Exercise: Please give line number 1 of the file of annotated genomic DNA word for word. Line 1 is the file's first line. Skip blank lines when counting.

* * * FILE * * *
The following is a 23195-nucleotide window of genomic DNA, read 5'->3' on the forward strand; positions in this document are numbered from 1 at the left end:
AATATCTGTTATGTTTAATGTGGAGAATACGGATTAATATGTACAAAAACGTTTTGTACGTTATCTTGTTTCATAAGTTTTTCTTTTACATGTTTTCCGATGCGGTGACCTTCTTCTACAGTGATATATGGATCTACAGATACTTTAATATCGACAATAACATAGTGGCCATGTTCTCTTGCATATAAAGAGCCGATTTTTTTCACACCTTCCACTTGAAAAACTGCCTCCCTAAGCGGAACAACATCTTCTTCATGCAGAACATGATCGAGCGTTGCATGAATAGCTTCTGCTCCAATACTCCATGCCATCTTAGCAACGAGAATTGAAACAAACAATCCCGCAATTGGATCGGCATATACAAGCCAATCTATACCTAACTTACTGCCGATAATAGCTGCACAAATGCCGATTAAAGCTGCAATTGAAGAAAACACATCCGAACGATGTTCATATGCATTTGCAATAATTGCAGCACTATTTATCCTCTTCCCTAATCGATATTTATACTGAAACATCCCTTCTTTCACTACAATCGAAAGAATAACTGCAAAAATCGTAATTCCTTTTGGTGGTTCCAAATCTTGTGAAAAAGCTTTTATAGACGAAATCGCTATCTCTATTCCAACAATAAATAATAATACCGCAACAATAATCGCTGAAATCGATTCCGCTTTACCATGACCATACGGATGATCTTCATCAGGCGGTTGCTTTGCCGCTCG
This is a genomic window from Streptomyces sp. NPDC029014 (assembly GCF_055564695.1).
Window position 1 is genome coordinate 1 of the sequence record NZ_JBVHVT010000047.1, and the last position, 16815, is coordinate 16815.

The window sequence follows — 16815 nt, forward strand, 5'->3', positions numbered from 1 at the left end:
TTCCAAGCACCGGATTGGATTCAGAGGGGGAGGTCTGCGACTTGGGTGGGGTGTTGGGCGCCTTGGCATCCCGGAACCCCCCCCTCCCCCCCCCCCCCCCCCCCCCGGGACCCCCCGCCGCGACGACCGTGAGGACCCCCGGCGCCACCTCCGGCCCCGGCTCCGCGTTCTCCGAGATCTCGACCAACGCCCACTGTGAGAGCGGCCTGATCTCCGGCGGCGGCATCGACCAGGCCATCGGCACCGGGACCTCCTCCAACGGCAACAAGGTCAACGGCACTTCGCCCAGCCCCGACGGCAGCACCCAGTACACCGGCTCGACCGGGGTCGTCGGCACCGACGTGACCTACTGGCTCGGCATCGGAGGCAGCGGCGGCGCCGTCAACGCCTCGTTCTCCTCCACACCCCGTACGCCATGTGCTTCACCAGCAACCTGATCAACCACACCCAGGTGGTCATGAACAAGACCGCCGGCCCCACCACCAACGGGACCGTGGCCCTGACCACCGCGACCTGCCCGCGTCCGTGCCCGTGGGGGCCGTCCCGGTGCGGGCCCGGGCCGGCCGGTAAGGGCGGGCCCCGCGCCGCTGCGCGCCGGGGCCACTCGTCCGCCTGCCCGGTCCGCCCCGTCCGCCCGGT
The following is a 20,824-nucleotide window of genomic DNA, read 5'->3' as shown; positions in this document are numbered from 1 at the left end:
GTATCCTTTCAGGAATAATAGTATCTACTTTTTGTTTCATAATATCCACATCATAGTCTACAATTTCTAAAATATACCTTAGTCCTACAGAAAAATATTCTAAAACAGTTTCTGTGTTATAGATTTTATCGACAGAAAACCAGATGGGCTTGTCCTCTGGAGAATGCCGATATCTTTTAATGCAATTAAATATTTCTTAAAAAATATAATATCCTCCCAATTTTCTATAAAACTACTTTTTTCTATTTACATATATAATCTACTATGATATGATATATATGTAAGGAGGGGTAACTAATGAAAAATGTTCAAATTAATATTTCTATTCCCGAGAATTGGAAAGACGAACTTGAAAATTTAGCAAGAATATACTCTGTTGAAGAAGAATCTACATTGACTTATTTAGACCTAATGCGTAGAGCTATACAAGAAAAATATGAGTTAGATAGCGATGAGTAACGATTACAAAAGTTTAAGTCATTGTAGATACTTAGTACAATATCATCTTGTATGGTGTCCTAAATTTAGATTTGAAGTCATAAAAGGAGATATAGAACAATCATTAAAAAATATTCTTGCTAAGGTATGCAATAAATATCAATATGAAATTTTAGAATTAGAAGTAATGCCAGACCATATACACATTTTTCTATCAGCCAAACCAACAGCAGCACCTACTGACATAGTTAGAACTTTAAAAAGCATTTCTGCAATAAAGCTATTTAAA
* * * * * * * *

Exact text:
The following is a 23195-nucleotide window of genomic DNA, read 5'->3' on the forward strand; positions in this document are numbered from 1 at the left end: